Molecules that have a regular “day job” in the normal function of the cell must also be ready to act differently in case of an emergency. The mitochondrion (the football-shaped structure in the middle) is the power plant of the cell. Cardiolipin (CL) is a special type of fat that normally functions as part of a team of molecules on the inner mitochondrial membrane to generate a type of energy called ATP. This process is important, but also dangerous (think of a car that uses gasoline—the gasoline can be very useful to power the car, but if it leaks out of the tank it could be a problem). If the mitochondrion is damaged, risking the leakage of harmful molecules, CL travels to the outer surface of the mitochondrion to send “help me” signals that are recognized by a protein called LC3. LC3 packages broken pieces of the damaged power plant into autophagosomes (yellow bag) so that its components can be recycled. This process is called "autophagy" - which means "self-eating." doi:10.1038/ncb2837.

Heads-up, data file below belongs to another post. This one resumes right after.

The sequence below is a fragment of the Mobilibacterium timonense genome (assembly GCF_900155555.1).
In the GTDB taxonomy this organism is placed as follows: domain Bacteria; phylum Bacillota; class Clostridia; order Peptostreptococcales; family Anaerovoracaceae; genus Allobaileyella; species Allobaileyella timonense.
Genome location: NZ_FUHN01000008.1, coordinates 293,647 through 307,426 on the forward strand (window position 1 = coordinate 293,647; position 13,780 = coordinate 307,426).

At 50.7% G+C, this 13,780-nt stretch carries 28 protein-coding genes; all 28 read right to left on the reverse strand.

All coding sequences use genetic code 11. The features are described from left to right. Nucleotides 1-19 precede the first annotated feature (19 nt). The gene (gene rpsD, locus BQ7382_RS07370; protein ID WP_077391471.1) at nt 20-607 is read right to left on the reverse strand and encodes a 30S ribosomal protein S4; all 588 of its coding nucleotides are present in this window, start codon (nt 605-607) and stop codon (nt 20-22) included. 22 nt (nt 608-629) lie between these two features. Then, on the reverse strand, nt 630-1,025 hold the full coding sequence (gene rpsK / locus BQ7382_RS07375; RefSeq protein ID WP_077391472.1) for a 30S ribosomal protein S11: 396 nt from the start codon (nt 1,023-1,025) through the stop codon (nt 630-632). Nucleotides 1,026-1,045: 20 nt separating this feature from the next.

Scientist, Mother, Physician, Educator. My first paper was on neural programs that control fish feeding, later wandering through macrophage antigen "nibbling", to my current interests in brain autophagy (cellular eating of damaged or unneeded parts).
Science is fun!
If you are curious about how things work, or have ideas on how to make things better, science may just be for you. The nature of research is that you do not know the outcome of your experiments until you do them. The most rewarding moments come from the unexpected results -- that moment of inspiration when you discover a new way to fit things together and new questions to ask.